The mineral dolomite crystallizes in the trigonal-rhombohedral system. It forms white, tan, gray, or pink crystals.
The mineral dolomite crystallizes in the trigonal-rhombohedral system. It forms white, tan, gray, or pink crystals. Dolomite is a double carbonate, having an alternating structural arrangement of calcium and magnesium ions. Unless it is in fine powder form, it does not rapidly dissolve or effervesce (fizz) in cold dilute hydrochloric acid as calcite does. Crystal twinning is common.
Solid solution exists between dolomite, the iron-dominant ankerite and the manganese-dominant kutnohorite.Small amounts of iron in the structure give the crystals a yellow to brown tint. Manganese substitutes in the structure also up to about three percent MnO. A high manganese content gives the crystals a rosy pink color. Lead, zinc, and cobalt also substitute in the structure for magnesium. The mineral dolomite is closely related to huntite Mg3Ca(CO3)4.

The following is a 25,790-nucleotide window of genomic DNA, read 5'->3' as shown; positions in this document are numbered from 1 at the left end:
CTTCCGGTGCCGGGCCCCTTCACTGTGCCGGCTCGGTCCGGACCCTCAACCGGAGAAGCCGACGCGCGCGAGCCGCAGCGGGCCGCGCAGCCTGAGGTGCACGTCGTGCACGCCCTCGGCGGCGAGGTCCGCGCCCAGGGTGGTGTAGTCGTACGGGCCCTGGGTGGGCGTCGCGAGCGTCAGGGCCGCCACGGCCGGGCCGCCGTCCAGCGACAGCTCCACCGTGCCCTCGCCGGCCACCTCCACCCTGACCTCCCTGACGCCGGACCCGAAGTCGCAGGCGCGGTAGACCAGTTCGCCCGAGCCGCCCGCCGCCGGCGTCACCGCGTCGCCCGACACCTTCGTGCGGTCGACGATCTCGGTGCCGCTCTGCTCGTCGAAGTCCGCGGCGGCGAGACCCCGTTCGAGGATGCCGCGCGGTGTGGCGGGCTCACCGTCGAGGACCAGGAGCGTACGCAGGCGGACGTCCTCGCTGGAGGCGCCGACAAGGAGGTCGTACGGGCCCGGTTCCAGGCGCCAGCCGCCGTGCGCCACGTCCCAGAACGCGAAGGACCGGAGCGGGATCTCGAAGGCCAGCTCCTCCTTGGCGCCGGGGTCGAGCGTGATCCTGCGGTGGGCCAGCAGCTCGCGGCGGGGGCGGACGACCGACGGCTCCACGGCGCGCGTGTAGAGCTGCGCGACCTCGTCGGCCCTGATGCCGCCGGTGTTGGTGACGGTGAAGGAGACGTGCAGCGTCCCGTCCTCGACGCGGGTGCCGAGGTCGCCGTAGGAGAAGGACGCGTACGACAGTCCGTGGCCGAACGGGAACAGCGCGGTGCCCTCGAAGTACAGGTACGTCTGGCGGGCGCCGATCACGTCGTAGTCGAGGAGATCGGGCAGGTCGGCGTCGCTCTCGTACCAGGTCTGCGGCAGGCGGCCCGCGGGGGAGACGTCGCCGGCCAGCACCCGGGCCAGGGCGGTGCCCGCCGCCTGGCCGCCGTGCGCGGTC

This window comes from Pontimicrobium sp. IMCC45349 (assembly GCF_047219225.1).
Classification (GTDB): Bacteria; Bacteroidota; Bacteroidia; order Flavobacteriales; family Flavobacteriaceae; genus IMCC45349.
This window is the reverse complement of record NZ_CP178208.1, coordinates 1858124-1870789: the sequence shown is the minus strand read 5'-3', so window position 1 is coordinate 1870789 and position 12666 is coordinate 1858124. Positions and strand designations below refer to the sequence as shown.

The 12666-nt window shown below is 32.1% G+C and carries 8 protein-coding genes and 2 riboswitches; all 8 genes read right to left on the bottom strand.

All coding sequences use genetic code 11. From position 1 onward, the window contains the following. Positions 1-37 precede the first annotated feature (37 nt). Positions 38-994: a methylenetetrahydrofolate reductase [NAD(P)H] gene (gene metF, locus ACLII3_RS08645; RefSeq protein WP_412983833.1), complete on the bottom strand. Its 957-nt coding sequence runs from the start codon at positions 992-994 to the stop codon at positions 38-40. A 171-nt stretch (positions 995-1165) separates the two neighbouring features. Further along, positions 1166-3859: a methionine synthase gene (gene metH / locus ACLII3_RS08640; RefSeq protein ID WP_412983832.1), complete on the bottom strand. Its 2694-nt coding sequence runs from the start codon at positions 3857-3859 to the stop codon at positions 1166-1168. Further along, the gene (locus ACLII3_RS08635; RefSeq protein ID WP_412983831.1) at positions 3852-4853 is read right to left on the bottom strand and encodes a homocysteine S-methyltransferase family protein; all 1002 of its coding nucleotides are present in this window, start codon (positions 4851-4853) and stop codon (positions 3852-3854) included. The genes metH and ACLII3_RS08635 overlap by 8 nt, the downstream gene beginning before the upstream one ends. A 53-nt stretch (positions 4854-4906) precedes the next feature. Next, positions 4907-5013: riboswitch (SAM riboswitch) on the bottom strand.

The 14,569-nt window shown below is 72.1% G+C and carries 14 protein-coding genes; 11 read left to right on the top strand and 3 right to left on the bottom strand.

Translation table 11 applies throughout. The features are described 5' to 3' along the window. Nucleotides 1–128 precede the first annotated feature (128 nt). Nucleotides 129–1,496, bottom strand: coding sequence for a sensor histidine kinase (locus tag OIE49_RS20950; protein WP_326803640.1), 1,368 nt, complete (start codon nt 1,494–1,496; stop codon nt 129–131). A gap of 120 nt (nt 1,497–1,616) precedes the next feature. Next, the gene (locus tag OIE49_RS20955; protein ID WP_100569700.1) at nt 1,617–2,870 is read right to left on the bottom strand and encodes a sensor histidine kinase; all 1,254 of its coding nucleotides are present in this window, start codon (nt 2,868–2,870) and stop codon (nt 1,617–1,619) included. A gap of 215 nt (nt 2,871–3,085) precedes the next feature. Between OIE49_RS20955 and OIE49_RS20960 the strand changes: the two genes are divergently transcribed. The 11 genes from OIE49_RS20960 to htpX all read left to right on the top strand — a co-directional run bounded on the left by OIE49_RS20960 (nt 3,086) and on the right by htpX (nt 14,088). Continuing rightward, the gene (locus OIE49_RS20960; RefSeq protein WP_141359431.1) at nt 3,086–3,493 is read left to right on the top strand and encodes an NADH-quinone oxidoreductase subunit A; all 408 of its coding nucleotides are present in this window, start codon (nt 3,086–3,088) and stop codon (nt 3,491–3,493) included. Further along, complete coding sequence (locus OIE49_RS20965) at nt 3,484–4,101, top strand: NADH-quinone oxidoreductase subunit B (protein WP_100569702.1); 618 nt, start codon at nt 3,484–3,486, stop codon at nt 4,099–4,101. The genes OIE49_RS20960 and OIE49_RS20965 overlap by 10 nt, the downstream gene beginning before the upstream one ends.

Because dolomite can be dissolved by slightly acidic water, areas where dolomite is an abundant rock-forming mineral are important as aquifers and contribute to karst terrain formation.